Malawi

MEASURE Evaluation has worked to improve monitoring and evaluation skills in Malawi through capacity building efforts and has conducted several studies and assessments in the country, resulting in better information about malaria and HIV/AIDS programming.

Malawi is among the world's least-developed countries and one of the most densely populated in Africa, home to 17 million people. The population is largely rural, the economy based chiefly in agriculture with a high burden of poverty, and the infrastructure poorly developed. As a result, government depends heavily on outside donors to provide even basic government services, including health. HIV infection is generalized in the population and malaria is endemic throughout the country, placing a heavy health burden on a government already strapped for resources.

Malawi has a severe shortage of adequately trained health personnel across all professional cadres, and it is difficult to train, retain, and manage existing workers. There are critical gaps in such areas as supply chain management and health information systems.

MEASURE Evaluation works in Malawi to strengthen health information systems and improve the quality and use of data as evidence for decision making to help the government strategically invest scarce resources in the most effective ways. We help strengthen organizational networks as a means to collect data in a systematic way that yields information about how organizations connect among each other and how they can improve connections to leverage learnings and best practices. The government is independently adapting MEASURE Evaluation’s networking approach to strengthen ties among community-based programs in economic strengthening, livelihoods, and food security to facilities offering nutrition assessment, counseling, and support services.

In Malawi, MEASURE Evaluation focuses on:

  • Building M&E capacity for systematic improvement in data collection and data use to inform policy making at the national level, including strengthening the civil registration system and human resources management systems, and for interventions for people living with HIV and AIDS – this work including research into gender-related barriers to retention on Option B+ (lifelong adherence to anti-retroviral treatment [ART] to prevent mother-to-child transmission of HIV);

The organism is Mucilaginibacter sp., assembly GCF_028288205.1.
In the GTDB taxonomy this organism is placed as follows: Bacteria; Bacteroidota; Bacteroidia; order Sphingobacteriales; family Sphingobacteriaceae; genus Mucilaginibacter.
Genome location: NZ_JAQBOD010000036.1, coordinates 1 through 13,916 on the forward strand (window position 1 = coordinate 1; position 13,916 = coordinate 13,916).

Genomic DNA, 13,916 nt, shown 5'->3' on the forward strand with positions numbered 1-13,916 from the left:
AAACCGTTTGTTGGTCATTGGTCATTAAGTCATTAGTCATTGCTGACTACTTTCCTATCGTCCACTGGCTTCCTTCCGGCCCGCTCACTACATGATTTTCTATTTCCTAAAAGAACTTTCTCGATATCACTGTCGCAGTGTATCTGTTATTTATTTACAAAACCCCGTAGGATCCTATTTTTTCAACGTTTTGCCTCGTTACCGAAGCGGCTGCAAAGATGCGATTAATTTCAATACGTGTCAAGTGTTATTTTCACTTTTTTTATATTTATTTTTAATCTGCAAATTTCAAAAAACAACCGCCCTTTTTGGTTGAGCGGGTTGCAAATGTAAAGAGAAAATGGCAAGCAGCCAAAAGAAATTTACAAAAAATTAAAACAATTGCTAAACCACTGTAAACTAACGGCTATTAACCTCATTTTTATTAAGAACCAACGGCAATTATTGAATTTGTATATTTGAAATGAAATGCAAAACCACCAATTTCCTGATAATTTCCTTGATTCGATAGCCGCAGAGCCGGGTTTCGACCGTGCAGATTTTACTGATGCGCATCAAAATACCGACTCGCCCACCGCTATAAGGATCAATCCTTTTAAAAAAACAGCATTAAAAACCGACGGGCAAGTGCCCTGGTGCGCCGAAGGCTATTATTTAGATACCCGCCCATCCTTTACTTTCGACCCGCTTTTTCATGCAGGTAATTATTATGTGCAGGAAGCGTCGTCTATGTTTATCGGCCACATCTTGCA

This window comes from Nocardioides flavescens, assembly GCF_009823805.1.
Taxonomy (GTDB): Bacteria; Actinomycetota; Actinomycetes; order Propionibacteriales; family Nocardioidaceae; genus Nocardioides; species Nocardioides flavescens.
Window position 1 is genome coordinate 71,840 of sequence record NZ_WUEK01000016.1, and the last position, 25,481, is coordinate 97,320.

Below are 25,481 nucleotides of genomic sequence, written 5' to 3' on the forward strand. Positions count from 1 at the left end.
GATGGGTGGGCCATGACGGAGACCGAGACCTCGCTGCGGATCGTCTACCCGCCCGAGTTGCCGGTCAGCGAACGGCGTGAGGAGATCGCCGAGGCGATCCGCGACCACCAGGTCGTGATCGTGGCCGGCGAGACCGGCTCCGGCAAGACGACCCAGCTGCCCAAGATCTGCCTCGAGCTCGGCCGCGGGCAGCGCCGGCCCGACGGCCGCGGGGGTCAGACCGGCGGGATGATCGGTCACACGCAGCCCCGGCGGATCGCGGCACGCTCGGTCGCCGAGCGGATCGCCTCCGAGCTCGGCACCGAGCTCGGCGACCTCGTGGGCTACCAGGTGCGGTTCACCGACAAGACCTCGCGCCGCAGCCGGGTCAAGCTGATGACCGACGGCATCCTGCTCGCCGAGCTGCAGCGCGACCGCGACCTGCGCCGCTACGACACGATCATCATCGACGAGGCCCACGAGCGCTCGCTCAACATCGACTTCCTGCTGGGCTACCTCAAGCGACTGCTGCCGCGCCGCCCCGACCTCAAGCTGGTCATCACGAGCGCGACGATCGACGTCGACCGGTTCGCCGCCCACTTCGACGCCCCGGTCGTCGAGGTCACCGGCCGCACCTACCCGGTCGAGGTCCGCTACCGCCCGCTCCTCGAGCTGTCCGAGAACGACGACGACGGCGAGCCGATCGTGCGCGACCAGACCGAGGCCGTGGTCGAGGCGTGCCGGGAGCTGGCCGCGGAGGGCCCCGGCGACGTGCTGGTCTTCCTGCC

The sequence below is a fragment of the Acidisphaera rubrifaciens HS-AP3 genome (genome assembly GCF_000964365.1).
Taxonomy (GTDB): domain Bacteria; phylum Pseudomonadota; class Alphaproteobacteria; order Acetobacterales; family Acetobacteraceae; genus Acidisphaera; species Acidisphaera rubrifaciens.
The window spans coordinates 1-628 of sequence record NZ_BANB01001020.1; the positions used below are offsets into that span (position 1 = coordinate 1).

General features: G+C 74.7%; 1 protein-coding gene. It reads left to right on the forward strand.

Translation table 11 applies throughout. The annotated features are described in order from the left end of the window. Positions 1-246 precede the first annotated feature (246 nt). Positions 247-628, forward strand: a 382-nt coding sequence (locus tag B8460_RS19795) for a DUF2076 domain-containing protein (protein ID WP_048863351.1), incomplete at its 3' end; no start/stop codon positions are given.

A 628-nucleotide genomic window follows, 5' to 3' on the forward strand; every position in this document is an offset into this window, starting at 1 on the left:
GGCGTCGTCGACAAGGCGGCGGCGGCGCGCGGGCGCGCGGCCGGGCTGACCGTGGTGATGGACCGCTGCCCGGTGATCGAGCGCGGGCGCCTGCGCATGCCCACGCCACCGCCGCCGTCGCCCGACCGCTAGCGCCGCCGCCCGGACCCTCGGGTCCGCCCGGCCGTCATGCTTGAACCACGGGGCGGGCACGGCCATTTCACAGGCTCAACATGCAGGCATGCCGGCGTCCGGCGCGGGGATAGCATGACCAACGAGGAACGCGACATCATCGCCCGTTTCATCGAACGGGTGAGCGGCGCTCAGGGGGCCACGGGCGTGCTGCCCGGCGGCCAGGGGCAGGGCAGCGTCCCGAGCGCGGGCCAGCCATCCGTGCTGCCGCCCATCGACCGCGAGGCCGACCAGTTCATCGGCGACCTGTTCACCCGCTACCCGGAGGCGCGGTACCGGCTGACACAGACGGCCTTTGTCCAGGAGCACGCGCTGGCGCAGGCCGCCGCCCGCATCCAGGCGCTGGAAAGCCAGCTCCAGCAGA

• Strengthening organizational and institutional capacities to monitor and evaluate health programs and services at the subnational level, especially for M&E on malaria activities; and
  • Providing technical assistance to apply M&E results for more effective and sustainable health programming in Malawi.

Related Content

The Effect of Access to Contraceptive Services on Injectable Use and Demand for Family Planning in Malawi

The Provision of Intermittent Preventive Treatment for Malaria in Antenatal Care Clinics in Malawi: Views of Health Care Providers

An Association between Ethnic Diversity and HIV Prevalence in Sub-Saharan Africa

Using a Patient-Held Record System to Examine Family Planning Uptake, Continuation of Use, and Method/Provider-Switching in Rural Karonga

Decision Making Among Community-Based Volunteers Working in Vulnerable Children Programs: Child Status Index Usage Assessment Phase 2

Comparing Alternative Measures of Poverty: Assets-Based Wealth Index vs. Expenditures-Based Poverty Score

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